Reduced funding for social programs and the prospect of military conscription are not the only negative features of resurgent militarism affecting workers. To these must be added the horrible consequences of a more belligerent U.S. foreign policy. Already, the world’s most repressive dictatorships, from South Africa to South Korea, are receiving strengthened support from U.S. imperialism. Such regimes regard such increased support as a green light to step up their brutal oppression of workers and peasants. In addition, the U.S. war machine has dispatched weapons and “advisers” to assist a savage El Salvadoran regime that continues to drench the democratic aspirations of an entire people in blood.

Of course, getting U.S. workers to support the Reagan administration’s efforts to prop up brutal totalitarian regimes and to crush national liberation struggles the world over is no easy task. In a desperate effort to rally such support, ruling-class propagandists have pulled out all the stops on their cold war propaganda campaign, seeking to characterize struggles like that in El Salvador as the product of “Soviet support of international terrorism.” But more and more workers are refusing to buy this fraudulent justification for increasing U.S. military involvement in El Salvador and elsewhere.

Indeed, there are encouraging signs of increasing working-class opposition to the manifestations of U.S. militarism. Opposition to the draft and to nuclear arms proliferation is growing. In addition, many people reject U.S. intervention in Central America. For example, a recent survey found that only 2 percent of those polled think the United States should send troops to assist the Salvadoran junta. Only 19 percent supported military aid.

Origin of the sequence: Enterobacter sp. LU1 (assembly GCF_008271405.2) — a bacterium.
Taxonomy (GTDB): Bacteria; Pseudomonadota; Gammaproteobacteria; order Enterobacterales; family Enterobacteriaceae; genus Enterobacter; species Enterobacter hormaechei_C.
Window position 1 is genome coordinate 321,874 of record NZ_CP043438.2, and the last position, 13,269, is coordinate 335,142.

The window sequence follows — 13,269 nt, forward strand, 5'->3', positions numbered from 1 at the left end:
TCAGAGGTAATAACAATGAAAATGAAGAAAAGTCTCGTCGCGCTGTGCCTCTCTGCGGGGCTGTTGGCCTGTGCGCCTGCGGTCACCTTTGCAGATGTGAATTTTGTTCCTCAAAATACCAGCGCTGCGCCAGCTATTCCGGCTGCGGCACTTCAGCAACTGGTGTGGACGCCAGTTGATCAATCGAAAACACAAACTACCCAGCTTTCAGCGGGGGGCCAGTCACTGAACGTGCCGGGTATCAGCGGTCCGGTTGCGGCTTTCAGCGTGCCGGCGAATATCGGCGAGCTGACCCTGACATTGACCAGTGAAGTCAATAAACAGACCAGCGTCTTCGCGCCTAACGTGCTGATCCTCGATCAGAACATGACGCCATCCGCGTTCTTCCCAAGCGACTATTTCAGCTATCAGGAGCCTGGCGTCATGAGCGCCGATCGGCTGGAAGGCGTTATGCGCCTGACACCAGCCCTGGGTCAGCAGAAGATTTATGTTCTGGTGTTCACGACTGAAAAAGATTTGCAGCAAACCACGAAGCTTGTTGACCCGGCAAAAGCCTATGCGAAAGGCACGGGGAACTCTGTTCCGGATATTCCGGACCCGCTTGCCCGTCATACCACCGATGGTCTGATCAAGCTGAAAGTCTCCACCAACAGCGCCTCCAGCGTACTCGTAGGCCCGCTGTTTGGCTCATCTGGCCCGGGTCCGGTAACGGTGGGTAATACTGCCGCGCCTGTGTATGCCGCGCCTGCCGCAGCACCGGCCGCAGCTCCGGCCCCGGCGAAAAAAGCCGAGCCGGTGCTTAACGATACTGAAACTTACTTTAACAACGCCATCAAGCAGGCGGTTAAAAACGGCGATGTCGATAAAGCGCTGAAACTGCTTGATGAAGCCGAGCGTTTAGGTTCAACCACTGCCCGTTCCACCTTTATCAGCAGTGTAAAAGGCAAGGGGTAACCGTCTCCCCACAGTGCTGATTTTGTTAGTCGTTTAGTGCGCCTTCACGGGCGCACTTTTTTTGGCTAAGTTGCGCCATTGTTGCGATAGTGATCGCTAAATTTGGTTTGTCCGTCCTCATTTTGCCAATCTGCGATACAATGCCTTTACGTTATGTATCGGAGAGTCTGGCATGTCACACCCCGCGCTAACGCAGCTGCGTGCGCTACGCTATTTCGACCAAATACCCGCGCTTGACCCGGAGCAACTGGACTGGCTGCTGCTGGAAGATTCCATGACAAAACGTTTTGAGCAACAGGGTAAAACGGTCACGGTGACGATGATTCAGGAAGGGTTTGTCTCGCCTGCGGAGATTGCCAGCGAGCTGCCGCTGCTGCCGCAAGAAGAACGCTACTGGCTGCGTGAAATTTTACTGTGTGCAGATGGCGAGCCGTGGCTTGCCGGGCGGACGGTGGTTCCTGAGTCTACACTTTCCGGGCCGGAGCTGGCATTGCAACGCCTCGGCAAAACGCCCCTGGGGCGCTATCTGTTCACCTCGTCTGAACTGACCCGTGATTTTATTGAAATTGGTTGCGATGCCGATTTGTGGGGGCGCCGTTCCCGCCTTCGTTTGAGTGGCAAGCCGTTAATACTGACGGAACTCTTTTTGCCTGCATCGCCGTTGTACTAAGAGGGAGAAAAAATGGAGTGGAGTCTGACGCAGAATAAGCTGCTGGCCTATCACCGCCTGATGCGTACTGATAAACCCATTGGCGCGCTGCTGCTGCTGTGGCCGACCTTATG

Notwithstanding such public opinion, however, the U.S. ruling class will continue its escalation of militarism as long as there are profit interests, which benefit from it. Accordingly, active opposition to the profit-motivated capitalist system, which underlies militarism, is needed to prevent another Vietnam-style U.S. military intervention—or worse.

In joining with the growing number of working people who are condemning and taking a stand against the draft and militarism, the Socialist Labor Party therefore stresses the fact that U.S. militarism is rooted in the capitalist class’ private ownership and control of the economy. The SLP thus seeks to organize working people politically and economically to replace the economic chaos and militarism of capitalism with a worker-controlled economy that will serve our collective needs.

A socialist transformation of society would create an economic order under which the means of production would be socially owned and democratically controlled by workers through their industrial organizations. Socialism, unlike government ownership schemes, would place power in the collective hands of the working class, not in those of government bureaucrats.

With the elimination of the profit motive, the principle of social use would guide production. The need would no longer exist for military spending artificially to stimulate the economy, or to maintain a large military machine to enforce access to foreign markets. Under capitalism even relatively small cutbacks in military spending could lead to increased unemployment and the creation of economically depressed areas. Under a social system based on production for use, the elimination of unnecessary production would simply reduce the workweek of the entire labor force because the entire industrial process would reflect the needs of the whole population.


Socialist Labor Party of America, P.O. Box 218, Mountain View, CA 94042-0218 • www.slp.org • socialists@slp.org